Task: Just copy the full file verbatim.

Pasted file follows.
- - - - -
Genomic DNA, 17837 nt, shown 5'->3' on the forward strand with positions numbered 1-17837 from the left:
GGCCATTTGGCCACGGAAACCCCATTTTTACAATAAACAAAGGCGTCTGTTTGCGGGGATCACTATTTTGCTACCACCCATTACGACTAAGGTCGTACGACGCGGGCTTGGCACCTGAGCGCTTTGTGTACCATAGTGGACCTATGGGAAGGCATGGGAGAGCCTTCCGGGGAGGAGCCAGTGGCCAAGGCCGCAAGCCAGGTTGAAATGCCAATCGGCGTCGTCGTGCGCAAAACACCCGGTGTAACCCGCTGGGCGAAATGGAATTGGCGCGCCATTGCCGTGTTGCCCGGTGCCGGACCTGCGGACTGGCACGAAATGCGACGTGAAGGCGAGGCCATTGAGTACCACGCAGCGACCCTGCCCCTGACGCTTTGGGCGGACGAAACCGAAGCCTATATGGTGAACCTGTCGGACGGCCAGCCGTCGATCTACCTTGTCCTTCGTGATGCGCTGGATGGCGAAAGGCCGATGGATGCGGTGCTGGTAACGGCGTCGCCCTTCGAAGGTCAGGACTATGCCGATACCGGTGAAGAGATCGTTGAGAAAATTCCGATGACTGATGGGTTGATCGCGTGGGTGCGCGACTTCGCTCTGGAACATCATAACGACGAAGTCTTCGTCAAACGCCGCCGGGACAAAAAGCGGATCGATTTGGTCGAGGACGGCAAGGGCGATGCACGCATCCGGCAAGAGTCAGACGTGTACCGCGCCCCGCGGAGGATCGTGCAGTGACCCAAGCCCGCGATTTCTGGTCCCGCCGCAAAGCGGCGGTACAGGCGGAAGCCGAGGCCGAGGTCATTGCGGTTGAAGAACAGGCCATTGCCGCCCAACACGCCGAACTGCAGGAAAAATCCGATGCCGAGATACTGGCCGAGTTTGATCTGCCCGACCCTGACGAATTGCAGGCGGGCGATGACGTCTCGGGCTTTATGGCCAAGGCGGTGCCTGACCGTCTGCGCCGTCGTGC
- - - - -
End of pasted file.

Genomic DNA, 17837 nt, shown 5'->3' on the forward strand with positions numbered 1-17837 from the left:
GGCCATTTGGCCACGGAAACCCCATTTTTACAATAAACAAAGGCGTCTGTTTGCGGGGATCACTATTTTGCTACCACCCATTACGACTAAGGTCGTACGACGCGGGCTTGGCACCTGAGCGCTTTGTGTACCATAGTGGACCTATGGGAAGGCATGGGAGAGCCTTCCGGGGAGGAGCCAGTGGCCAAGGCCGCAAGCCAGGTTGAAATGCCAATCGGCGTCGTCGTGCGCAAAACACCCGGTGTAACCCGCTGGGCGAAATGGAATTGGCGCGCCATTGCCGTGTTGCCCGGTGCCGGACCTGCGGACTGGCACGAAATGCGACGTGAAGGCGAGGCCATTGAGTACCACGCAGCGACCCTGCCCCTGACGCTTTGGGCGGACGAAACCGAAGCCTATATGGTGAACCTGTCGGACGGCCAGCCGTCGATCTACCTTGTCCTTCGTGATGCGCTGGATGGCGAAAGGCCGATGGATGCGGTGCTGGTAACGGCGTCGCCCTTCGAAGGTCAGGACTATGCCGATACCGGTGAAGAGATCGTTGAGAAAATTCCGATGACTGATGGGTTGATCGCGTGGGTGCGCGACTTCGCTCTGGAACATCATAACGACGAAGTCTTCGTCAAACGCCGCCGGGACAAAAAGCGGATCGATTTGGTCGAGGACGGCAAGGGCGATGCACGCATCCGGCAAGAGTCAGACGTGTACCGCGCCCCGCGGAGGATCGTGCAGTGACCCAAGCCCGCGATTTCTGGTCCCGCCGCAAAGCGGCGGTACAGGCGGAAGCCGAGGCCGAGGTCATTGCGGTTGAAGAACAGGCCATTGCCGCCCAACACGCCGAACTGCAGGAAAAATCCGATGCCGAGATACTGGCCGAGTTTGATCTGCCCGACCCTGACGAATTGCAGGCGGGCGATGACGTCTCGGGCTTTATGGCCAAGGCGGTGCCTGACCGTCTGCGCCGTCGTGC